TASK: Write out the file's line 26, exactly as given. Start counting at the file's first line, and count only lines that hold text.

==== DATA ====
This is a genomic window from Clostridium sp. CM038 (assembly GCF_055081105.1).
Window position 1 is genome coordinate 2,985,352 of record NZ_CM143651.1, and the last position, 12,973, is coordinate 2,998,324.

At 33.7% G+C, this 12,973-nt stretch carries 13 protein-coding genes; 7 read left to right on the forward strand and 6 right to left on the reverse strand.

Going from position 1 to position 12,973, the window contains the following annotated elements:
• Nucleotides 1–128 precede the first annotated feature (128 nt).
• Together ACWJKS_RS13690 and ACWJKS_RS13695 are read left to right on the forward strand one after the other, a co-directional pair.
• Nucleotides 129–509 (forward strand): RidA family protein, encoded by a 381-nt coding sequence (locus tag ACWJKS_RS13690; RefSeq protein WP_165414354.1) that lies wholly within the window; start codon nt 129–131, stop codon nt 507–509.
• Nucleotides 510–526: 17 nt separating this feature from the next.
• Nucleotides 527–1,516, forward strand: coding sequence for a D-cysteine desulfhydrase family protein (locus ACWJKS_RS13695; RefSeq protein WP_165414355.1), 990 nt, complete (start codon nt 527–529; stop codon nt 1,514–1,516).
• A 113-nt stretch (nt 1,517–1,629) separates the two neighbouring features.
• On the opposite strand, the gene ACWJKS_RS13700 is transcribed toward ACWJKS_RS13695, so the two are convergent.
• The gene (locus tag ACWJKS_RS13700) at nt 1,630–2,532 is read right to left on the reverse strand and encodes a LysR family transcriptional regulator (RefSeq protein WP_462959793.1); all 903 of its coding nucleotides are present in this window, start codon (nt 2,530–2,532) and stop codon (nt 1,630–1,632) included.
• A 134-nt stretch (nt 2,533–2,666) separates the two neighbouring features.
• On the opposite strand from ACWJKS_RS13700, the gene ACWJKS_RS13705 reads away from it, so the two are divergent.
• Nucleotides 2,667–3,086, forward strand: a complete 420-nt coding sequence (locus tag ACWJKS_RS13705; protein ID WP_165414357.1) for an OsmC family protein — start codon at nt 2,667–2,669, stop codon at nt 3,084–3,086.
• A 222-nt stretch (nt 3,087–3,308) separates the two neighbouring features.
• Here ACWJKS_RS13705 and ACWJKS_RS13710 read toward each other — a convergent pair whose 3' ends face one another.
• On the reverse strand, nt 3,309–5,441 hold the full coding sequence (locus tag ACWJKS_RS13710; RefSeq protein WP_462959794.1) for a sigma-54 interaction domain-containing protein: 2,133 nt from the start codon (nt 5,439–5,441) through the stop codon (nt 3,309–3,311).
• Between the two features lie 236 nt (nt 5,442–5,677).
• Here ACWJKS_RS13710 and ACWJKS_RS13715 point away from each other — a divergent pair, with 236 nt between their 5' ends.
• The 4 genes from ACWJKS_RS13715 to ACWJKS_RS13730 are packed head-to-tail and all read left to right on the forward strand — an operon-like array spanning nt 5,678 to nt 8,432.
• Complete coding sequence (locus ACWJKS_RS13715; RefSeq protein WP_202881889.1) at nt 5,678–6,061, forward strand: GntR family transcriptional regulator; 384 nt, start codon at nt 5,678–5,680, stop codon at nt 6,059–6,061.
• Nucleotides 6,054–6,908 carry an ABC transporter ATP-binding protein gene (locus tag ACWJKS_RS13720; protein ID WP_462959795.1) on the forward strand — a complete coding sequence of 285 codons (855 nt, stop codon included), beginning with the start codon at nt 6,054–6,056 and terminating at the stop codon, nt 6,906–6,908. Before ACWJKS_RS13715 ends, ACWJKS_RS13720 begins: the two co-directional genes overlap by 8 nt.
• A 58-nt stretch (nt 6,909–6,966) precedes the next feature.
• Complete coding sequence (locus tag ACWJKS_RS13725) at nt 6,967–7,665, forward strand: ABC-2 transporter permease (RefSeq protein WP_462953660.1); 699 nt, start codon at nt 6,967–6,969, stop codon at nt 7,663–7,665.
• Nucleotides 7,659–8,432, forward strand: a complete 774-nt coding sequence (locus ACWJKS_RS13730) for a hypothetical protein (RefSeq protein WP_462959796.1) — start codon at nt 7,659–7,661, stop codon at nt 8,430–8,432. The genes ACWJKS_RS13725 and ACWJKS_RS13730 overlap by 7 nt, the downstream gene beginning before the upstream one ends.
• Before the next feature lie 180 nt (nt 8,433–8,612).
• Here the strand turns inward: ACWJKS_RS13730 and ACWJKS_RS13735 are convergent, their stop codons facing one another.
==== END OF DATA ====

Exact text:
• Nucleotides 7,659–8,432, forward strand: a complete 774-nt coding sequence (locus ACWJKS_RS13730) for a hypothetical protein (RefSeq protein WP_462959796.1) — start codon at nt 7,659–7,661, stop codon at nt 8,430–8,432. The genes ACWJKS_RS13725 and ACWJKS_RS13730 overlap by 7 nt, the downstream gene beginning before the upstream one ends.